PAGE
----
United States District Court, D. South Dakota, Southern Division
ORDER DISMISSING COMPLAINT
Lawrence L. Piersol, United States District Judge
John David Abdo Jr. is an inmate at the Mike Durfee State
Prison in Springfield, South Dakota and filed a pro se
lawsuit under 42 U.S.C. 1983. Docket 1. This Court granted
leave to proceed in forma pauperis and granted Abdo's
motion to file his "Second Amended Complaint."
Dockets 11 and 16. Thus, this 28 U.S.C. 1915A screening is
based on Abdo's "Second Amended Complaint."
argues that the Prison Litigation Reform Act
("PLRA") is unconstitutional because it violates
his First Amendment (access to the courts) and Sixth
Amendment (right to counsel) rights. Abdo claims that the
PLRA is "repugnant" to the First Amendment and
"prevents prisoners from petitioning the government for
redress of grievances." Docket 13 at 2-4. Abdo refers to
a visit with Attorney Shannon Falon on December 15, 2017.
Docket 13 at 1. Falon allegedly told Abdo that he had not
exhausted his administrative remedies. Abdo claims he sent
Falon his argument as to why the PLRA was unconstitutional
and she allegedly responded, "due to her bar card she
could not file a claim she did not believe had a
chance." Id. at 1.
Access to the Courts
claims that on November 4, 2017, he asked for guidance on how
to fill out an application. Id. at, 4. He alleges
that the unit coordinator told him where the forms were
available but wrote that "we do not help you fill them
out." Id. Abdo alleges that this fails the
"bounds analysis." Id. Abdo claims that
the cost of materials is also an issue. Id. at 5. He
claims that while paying child support and having a facility
job he is unable to maintain/aid his family as well as pay
for paper-copying fees. Id. He claims that paying
"$0.25 a copy is kind of deliberate indifference to the
right of adequate access to the courts inflicting cruel and
unusual punishment." Id. Abdo alleges that he
lives in the "classification unit.. . [and it] has no
access to [the] law library or any competent legal aid and
the classification process takes around 4-8 weeks."
Id. at 11. Abdo argues that "the lack of law
library or legal aid hinder[s] one[']s ability to have
meaningful access to the courts." Id.
Right to Counsel
claims that the Sixth Amendment right to counsel is
inseparable from the First Amendment right of access to the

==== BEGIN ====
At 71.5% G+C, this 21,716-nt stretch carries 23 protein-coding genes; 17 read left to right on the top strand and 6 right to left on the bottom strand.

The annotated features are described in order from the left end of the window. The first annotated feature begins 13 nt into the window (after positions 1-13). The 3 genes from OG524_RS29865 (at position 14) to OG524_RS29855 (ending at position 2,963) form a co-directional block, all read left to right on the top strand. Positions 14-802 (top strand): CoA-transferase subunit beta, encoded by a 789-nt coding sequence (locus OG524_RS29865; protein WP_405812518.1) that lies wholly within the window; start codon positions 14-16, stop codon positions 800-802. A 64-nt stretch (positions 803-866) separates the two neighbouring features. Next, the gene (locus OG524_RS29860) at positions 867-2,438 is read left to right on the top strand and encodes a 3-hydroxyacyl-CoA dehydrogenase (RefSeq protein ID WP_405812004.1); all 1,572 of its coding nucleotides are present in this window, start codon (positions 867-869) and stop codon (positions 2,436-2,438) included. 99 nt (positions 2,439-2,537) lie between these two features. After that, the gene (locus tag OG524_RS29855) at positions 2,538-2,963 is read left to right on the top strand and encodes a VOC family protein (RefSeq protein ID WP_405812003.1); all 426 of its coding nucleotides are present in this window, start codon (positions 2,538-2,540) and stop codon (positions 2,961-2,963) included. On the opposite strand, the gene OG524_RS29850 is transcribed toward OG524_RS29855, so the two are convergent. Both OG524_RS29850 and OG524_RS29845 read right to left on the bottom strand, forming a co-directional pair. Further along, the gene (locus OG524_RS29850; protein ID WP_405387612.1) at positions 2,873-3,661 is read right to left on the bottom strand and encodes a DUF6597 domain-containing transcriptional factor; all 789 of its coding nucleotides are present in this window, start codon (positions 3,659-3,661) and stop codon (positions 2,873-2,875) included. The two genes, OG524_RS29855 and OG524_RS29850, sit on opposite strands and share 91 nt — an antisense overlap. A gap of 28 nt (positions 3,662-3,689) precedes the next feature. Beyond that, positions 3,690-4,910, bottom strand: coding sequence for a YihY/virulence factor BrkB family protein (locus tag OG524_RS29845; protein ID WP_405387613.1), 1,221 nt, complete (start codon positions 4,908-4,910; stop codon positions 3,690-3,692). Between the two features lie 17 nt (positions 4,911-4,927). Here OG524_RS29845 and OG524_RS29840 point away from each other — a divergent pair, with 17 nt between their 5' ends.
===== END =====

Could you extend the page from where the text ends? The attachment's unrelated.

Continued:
courts. The "access to the courts means nothing without
access to counsel, they are inseparable concepts and must run
together." Id. at 5. Abdo argues that when a
prisoner does not have counsel it is oppressive and forces
the prisoner to "learn, without a teacher, what takes
law students years to learn with a teacher, in a critical
time which could cause irreparable injury and harm."
Id. at 5. Abdo argues that this amounts to
discrimination against prisoners and cruel and unusual
punishment. Id. Abdo further argues that in order to
make access to the courts meaningful, "prisoners need
not only [have] the physical tools to create t and submit
their complaints and petitions for relief, but more often
than not, due to their own deficiencies in education or
language skills, they also need the intellectual tools
possessed by others." Id. at 6.
alleges that Judge Bruce Anderson, prosecutor Scott
Podhradsky and public defender Keith Goehring conspired
against him in violation of 18 U.S.C. § 241.
Id. at 9. Abdo claims there is evidence of
conspiracy through the waiver of fees, and the lack of court
costs, fines, and restitution. Id. Judge Anderson,
Podhradsky, and Goehring are not named as defendants.
Id. at 1.
court- must assume as true all facts well pleaded in the
complaint. Estate of Rosenberg by Rosenberg v.
Crandell, 56 F.3d 35, 36 (8th Cir. 1995). Civil rights
and pro se complaints must be liberally construed.
Erickson v. Pardus, 551 U.S. 89, 94 (2007);
Bediako v. Stein Mart, Inc., "354 F.3d 835, 839
(8th Cir. 2004). Even with this construction, "a pro se
complaint must contain specific facts supporting its
conclusions." Martin v. Sargent, 780 F.2d 1334,
1337 (8th Cir. 1985); Ellis v. City of Minneapolis,
518 Fed.Appx. 502, 504 (8th Cir. 2013). Civil rights
complaints cannot be merely conclusory. Davis v.
Hall, 992 F.2d 151, 152 (8th Cir. 1993); Parker v.
Porter, 221 Fed.Appx. 481, 482 (8th Cir. 2007).
complaint "does not need detailed factual allegations .
. . [but] requires more than labels and conclusions, and a
formulaic recitation of the elements of a cause of action
will not do." Bell Atl. Corp. v. Twombly, 550
U.S. 544, 555 (2007). If it does not contain these bare
essentials, dismissal is appropriate. Beavers v.
Lockhart,755 F.2d 657, 663 (8th Cir. 1985); Bell
Atl. Corp. v. Twombly,550 U.S. 544, 555 (2007). If it
does not contain these bare essentials, dismissal is
appropriate. Beavers, 755 F.2d at 663. Bell
Atlantic requires that a complaint's factual
allegations must be "enough to raise a right to relief
above the speculative level on the assumption that all the
allegations in the complaint are true." Id. at
555; see also Abdullah v. Minnesota, 261 Fed.Appx.
926, 927 (8th ...